In general, middle children tend to possess the following characteristics:
- Somewhat rebellious
- Thrives on friendships
- Has large social circle
The middle child will play the game between leaders and the team, not because they want to, but because they aren’t sure of their place. The messages they deliver will be ‘because it’s come from the CEO/Leadership team’ instead of being a message that they can get behind.
HR as the middle child will say yes to anything, but will deliver on their terms. They spend their time talking a LOT to people all over the organisation, having meetings over coffee and trying to keep the peace between their team and yours.
They won’t challenge a lot as they don’t want to upset you, but their rebellious side will see them deliver things that they want to, not necessarily what was agreed. This is their way of showing you what they can do, whilst still trying to keep you happy.
They will apoligise if ever you’re unhappy with them, but will win you round with their social skills, because after all, we all just need to get along.
Youngest children tend to be the most free-spirited due to their parents’ increasingly laissez-faire attitude towards parenting the second (or third, or fourth, or fifth…) time around. The baby of the family tends to be:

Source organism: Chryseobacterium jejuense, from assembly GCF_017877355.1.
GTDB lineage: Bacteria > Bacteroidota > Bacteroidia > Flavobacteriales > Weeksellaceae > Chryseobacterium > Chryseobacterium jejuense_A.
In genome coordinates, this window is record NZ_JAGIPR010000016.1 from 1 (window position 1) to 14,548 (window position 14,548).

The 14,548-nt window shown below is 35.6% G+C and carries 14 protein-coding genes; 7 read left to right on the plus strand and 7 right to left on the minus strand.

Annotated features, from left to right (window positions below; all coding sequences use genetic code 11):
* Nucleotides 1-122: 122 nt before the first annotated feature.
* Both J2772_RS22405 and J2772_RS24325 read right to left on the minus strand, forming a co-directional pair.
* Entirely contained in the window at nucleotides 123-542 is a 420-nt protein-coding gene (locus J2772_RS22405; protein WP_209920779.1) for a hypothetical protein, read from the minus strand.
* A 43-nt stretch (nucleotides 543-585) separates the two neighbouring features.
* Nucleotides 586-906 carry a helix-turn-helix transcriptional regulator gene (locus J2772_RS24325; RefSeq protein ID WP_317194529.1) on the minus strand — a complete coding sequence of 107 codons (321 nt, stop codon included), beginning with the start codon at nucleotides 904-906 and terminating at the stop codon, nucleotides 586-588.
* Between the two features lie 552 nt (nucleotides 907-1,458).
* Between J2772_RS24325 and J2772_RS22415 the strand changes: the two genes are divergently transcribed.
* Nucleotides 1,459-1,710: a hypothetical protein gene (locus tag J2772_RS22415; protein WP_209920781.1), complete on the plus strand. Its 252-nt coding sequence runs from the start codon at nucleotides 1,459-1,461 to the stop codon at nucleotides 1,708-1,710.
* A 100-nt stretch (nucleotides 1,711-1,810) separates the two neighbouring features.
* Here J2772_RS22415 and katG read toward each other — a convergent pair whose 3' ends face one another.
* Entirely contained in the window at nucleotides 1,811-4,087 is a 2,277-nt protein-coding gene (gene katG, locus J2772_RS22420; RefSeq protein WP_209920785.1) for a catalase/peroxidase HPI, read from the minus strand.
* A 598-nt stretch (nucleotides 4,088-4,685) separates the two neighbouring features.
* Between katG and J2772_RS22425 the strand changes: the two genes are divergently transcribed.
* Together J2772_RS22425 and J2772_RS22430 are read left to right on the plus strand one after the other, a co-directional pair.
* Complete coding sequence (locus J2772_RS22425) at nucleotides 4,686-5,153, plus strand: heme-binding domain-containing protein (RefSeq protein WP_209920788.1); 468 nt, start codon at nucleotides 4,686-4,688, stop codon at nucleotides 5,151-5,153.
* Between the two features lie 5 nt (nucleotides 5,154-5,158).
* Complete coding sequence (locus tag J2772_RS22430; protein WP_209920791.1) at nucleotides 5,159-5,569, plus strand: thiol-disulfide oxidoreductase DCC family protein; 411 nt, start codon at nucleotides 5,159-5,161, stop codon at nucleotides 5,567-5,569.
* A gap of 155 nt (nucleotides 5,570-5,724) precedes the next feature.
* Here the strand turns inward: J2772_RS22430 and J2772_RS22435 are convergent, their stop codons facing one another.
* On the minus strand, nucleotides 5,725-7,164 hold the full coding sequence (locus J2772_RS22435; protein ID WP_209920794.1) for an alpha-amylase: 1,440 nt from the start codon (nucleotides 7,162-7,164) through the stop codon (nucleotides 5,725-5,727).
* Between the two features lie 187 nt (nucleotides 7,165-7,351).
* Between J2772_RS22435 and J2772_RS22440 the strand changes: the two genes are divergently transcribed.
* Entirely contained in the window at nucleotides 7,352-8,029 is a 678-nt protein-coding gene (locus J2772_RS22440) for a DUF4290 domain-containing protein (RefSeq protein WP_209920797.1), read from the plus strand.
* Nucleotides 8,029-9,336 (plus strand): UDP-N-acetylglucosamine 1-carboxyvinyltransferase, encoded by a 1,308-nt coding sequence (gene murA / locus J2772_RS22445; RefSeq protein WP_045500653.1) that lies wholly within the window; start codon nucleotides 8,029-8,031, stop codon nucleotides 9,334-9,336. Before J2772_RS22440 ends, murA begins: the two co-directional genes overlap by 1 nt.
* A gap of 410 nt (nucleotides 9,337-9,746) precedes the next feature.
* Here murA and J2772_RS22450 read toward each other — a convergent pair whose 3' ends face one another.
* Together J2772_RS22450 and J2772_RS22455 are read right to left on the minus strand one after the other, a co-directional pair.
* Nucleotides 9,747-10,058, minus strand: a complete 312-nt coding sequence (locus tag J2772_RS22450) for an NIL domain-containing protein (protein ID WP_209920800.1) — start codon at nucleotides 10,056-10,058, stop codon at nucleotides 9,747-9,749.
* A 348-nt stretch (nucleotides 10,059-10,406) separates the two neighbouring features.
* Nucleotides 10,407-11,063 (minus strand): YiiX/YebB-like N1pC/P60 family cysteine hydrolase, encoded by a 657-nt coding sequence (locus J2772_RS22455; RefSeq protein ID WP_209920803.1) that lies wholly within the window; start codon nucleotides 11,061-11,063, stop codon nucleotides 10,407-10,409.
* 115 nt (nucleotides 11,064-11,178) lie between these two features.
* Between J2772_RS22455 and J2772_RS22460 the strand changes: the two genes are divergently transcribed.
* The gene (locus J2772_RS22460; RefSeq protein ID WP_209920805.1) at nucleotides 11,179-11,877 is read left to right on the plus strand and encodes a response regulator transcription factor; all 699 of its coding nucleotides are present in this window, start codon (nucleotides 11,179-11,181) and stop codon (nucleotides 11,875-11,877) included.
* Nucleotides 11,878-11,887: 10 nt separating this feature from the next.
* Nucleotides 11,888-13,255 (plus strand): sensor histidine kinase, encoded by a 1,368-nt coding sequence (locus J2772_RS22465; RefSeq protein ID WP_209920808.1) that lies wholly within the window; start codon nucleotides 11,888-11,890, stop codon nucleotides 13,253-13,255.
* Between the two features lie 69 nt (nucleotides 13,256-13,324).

The last born HR function want to have fun, it’s all about how to make employees happy and how to create an environment of fun across the organisation, as long as they get the credit for it.
They may try and manipulate conversations and decisions playing off one person/team against another, because they want to get their own way, and much more credit for it.
Policies and procedures will be short and sweet, mainly using images and flow-charts if they can, allowing lots of opportunity and scope to follow the basics but use them to your own advantage.
The last-born HR function will be more likely to design frameworks that can be worked around rather then structures that absolutely have to be followed.
You’ll see the team everywhere, meetings, on the front page of the magazine and they will always want the organisation to know all of the great work that they have completed this month.